Often it can take an artist years to discover their “Artistic voice.” It comes to each artist in a different way, some find it by learning from mentors and instructors over years, others find it by teaching the nuances of art theory or art history. There are so many beautiful paths that different individuals take to discover their unique artistic voice. My guest, Nancy Gruskin had a fascinating story to tell as she spoke with me about her journey to discovering and sharing her artistic voice. She didn’t take the “Typical” route to her career as an artist but it makes total sense for Nancy and it's an inspiring one that I know you will enjoy! Getting “Established” as an Artist Part of the process of discovering your voice as an artist is getting to that place where you feel “Established.” Similar to finding your voice, getting established comes at different points for each artist. For Nancy Gruskin, her career as an art history instructor has played a significant role in her journey and arriving at that place of feeling established in her career. She talks about how teaching and bringing value to students even when her art isn’t selling is still validating for her. Nancy was very forthcoming in sharing her thoughts and feelings in our conversation and I know her story will have an impact on other artists that get the chance to hear from her. Acrylic Wash and Finding What Works How did you discover what medium or process works best for your creative expression? Have you stuck with that same method for years or have you adjusted and changed it over time? My guest, Nancy Gruskin shares how she had modified and stumbled upon different approaches in her paintings and artwork over the years. In our conversation, Nancy told me how she stumbled into working with acrylic wash and how working with acrylic works much better in her home studio than working with oils like she did in the past. It was great to hear from Nancy and how she has adjusted her approach over the years and is still finding her creative impulses shine through that adaptation. Creative Inspiration Some artists share that they find their creative inspiration in some of the most mundane aspects of their life, others still find that inspiration strikes through the abstract. There is no “Right way” to tap into that creative inspiration, each artist must find what it is that inspires them. My guest Nancy Gruskin shared a touching moment from her life that inspired one of her paintings. Nancy’s story just goes to show you that you can’t bottle the creative process! It was great to hear how yet another individual uses the flow and circumstance of their life to create something beautiful. Make sure to catch images of Nancy’s paintings at the end of this post! Overcoming Self-Doubt It takes a lot of courage to bare your soul and share with a large audience a glimpse into your inner thoughts and feelings. Is that something you can imagine doing? My guest, Nancy Gruskin felt bold enough to share that she struggles with self-doubt from time to time. In our conversation, Nancy told me that she felt like she wouldn't’ have anything noteworthy to share with a wider audience. This could not have been further from the truth! I had a wonderful time speaking with Nancy about her journey to become an artist and how she has tackled other challenges along the way. I know you will also enjoy hearing from such a transparent, unique and bold artistic voice! Outline of This Episode [0:50] I introduce my guest, Nancy Gruskin. [2:00] Nancy’s journey to becoming an artist. [10:30] How has Nancy’s background with Art History influenced her artwork? [13:00] Finding your voice. [18:00] Nancy talks about being included in a group art show. [22:00] Feeling “Established” as an artist. [27:30] Nancy’s process in approaching her time in the studio. [34:30]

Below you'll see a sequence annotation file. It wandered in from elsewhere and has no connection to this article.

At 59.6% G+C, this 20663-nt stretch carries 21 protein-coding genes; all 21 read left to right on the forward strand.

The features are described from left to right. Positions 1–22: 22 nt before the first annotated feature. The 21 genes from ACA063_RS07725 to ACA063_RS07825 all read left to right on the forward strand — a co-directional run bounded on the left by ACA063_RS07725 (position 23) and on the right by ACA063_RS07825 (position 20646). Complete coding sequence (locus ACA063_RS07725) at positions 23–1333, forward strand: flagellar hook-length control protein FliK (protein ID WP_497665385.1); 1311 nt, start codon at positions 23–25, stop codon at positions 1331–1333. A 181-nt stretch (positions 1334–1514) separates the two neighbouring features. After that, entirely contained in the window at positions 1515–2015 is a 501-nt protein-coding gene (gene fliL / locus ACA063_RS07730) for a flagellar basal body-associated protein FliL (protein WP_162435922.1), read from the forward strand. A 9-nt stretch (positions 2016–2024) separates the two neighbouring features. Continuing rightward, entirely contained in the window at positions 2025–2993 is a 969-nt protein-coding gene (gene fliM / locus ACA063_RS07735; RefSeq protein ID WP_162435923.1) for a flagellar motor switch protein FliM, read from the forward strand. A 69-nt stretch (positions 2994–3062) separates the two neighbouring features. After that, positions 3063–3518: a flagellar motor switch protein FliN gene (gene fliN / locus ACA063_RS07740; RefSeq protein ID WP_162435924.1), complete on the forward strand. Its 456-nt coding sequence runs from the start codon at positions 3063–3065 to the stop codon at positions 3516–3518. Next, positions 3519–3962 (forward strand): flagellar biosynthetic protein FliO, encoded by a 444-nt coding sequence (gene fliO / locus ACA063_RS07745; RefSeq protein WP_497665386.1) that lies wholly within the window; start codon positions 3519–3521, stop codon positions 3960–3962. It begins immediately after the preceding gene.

Rank #11: Oil Painting Questions and Answers, with Gamblin
Do you have questions about oil painting and the best materials to use? Look no further, it’s here! Robert Gamblin, Mary, and Pete Cole join me to answer your biggest questions about oil painting and more! I’m so excited for you to hear their helpful insights into some really great topics. You’ll hear them go over questions about pigments, stories about pigment sources, why some paints have more oil separation, some great information on oil paints and toxicity, and much more!
Rank #12: Becoming An Artist, with Kami Mendlik